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Production of passive sentences is often impaired in agrammatic aphasia and has been attributed both to an underlying structural impairment (e.g., Schwartz, Saffran, Fink, Myers, & Martin, 1994) and to a morphological deficit (e.g., Caplan & Hanna, 1998; Faroqi-Shah & Thompson, 2003). However, the nature of the deficit in passive sentence production is not clear due to methodological issues present in previous studies.
This study examined active and passive sentence production in nine agrammatic aphasic speakers under conditions of structural priming using eyetracking to test whether structural impairments occur independently of morphological impairments and whether the underlying nature of error types is reflected in on-line measures, i.e., eye movements and speech onset latencies.
Nine participants viewed and listened to a prime sentence in either active or passive voice, and then repeated it aloud. Next, a target picture appeared on the computer monitor and participants were instructed to describe it using the primed sentence structure.
Participants made substantial errors in sentence structure, i.e., passives with role reversals (RRs) and actives-for-passives, but few errors in passive morphology. Longer gaze durations to the first-produced noun for passives with RRs as compared to correct passives were found before and during speech. For actives-for-passives, however, this pattern was found during speech, but not before speech.
The deficit in passive sentence production does not solely arise from a morphological deficit, rather it stems, at least in part, from a structural level impairment. The underlying nature of passives with RRs is qualitatively different from that of actives-for-passives, which cannot be clearly differentiated with off-line testing methodology.
Individuals with agrammatic aphasia often have difficulty producing syntactically complex sentences such as passives. Some studies have attributed this difficulty to a structural deficit (e.g., Schwartz et al., 1994), whereas others have attributed it to a morphological impairment (e.g., Caplan & Hanna, 1998; Faroqi-Shah & Thompson, 2003). However, the source of the passive sentence production deficit remains unclear due to methodological issues present in previous studies. Understanding the nature of this production deficit is important for the assessment and treatment of language disorder in aphasia.
A handful of studies suggest that the inability to produce appropriate passive morphology underlies the impairment in passive sentence production (i.e., auxiliary, -ed, preposition by) (e.g., Caplan & Hanna, 1998; Faroqi-Shah & Thompson, 2003; Menn, Reilly, Hayashi, Kamio, Fujita, & Sasanuma, 1998; Weinrich, Boser, McCall, & Bishop, 2001). For example, Caplan and Hanna (1998) examined the relationship between thematic roles and grammatical morphology using actives and passives in 14 Broca’s aphasic speakers. They used a picture description task in which participants heard verbs, saw pictures of a simple transitive event, and described the pictures using a single sentence. Participants were asked to start a sentence with one of the two event participants, either the Agent or Theme, marked with a dot to obligate production of either an active or passive sentence, respectively. They found that production of thematic roles was easier in active sentences than in passive sentences, and grammatical morphemes (i.e., auxiliary, and by) related to thematic role assignment were more impaired than those not related to thematic role assignment (e.g., noun determiners). For example, a response the bag give the clerk for the target the bag was given by the clerk does not contain any passive morphology. In this study, at least two out of three passive morphological indicators were required in order for a response to be identified as a passive sentence. Despite correct word order in the example above, the thematic role for the clerk was scored as incorrect mainly because the agent was not properly produced with passive morphology. These results suggested that impaired grammatical morphology, which conveys thematic roles, rather than the impaired thematic role assignment itself, is associated with difficulty producing thematic roles in non-canonical sentences. This finding was replicated in the study by Faroqi-Shah and Thompson (2003): 50% of the total errors produced for passive targets contained role reversals (RRs), and 63% of these errors co-occurred with errors in auxiliaries and/or prepositions, suggesting that impaired grammatical morphology, rather than impaired thematic role assignment, resulted in difficulty producing passive sentences.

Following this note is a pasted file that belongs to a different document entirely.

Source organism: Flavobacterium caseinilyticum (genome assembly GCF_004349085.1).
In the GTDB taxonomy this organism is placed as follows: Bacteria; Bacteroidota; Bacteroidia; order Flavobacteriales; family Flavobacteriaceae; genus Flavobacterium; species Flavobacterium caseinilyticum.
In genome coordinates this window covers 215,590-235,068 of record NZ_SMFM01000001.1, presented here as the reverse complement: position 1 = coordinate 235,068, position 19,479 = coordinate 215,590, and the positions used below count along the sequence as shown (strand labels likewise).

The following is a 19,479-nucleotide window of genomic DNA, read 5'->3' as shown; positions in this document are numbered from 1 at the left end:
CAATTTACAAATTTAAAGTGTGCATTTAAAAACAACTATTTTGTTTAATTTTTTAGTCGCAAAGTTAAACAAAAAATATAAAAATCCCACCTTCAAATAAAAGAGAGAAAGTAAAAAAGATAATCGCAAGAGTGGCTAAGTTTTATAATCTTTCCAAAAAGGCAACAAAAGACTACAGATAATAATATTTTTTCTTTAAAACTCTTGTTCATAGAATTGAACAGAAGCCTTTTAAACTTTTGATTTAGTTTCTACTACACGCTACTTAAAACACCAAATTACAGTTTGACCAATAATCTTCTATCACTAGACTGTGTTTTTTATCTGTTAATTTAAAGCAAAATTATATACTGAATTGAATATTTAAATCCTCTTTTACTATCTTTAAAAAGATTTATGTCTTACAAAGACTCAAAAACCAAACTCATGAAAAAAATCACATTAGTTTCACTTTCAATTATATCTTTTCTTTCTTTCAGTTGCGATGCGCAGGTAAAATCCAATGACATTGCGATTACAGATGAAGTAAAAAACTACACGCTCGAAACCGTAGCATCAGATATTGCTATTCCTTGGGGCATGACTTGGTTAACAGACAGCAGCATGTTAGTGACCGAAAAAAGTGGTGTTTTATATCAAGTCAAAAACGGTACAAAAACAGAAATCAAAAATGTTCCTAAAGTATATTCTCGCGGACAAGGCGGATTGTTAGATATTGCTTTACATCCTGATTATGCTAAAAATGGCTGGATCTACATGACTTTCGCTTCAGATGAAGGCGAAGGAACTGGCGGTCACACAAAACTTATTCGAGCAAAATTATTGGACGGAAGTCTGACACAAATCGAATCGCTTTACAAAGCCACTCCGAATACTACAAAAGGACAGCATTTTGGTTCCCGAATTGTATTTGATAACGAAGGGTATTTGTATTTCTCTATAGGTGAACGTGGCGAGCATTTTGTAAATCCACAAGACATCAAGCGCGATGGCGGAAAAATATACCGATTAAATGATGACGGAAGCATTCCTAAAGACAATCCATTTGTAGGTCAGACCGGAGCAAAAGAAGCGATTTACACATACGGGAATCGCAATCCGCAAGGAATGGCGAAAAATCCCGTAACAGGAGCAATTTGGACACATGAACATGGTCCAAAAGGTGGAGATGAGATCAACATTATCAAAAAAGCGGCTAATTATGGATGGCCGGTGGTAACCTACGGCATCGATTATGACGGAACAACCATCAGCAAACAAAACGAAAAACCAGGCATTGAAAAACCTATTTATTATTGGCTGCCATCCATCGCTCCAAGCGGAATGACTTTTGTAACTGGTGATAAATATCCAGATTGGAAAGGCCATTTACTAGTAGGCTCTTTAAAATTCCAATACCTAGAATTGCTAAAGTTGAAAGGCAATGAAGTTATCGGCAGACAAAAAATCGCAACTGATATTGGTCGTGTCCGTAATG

Other studies, however, suggest that thematic role assignment, irrespective of passive morphology, is impaired: this has been demonstrated in several languages, including English (e.g., Bastiaanse & Edwards, 2004; Bastiaanse, Edwards, Maas, & Rispens, 2003; Caramazza & Berndt, 1985; Mitchum, Greenwald, & Berndt, 1997), Dutch (e.g., Bastiaanse & Edwards, 2004), and Spanish (e.g., Benedet, Christiansen, & Goodglass, 1998). For example, Bastiaanse and Edwards (2004) examined the production of non-canonical sentences using a sentence anagram test in which participants arranged word cards (e.g., the child/ is washed by/ the mother) in the order corresponding to a picture presented. They found that the majority of errors for passive targets were RRs, suggesting that aphasic patients exhibited difficulty mapping thematic roles onto grammatical roles even when passive morphology did not play a role in building passive structures. Impairments in thematic role assignment also have been found in production of simple canonical sentences, i.e., active transitives and locatives (e.g., Saffran, Schwartz, & Marin, 1980).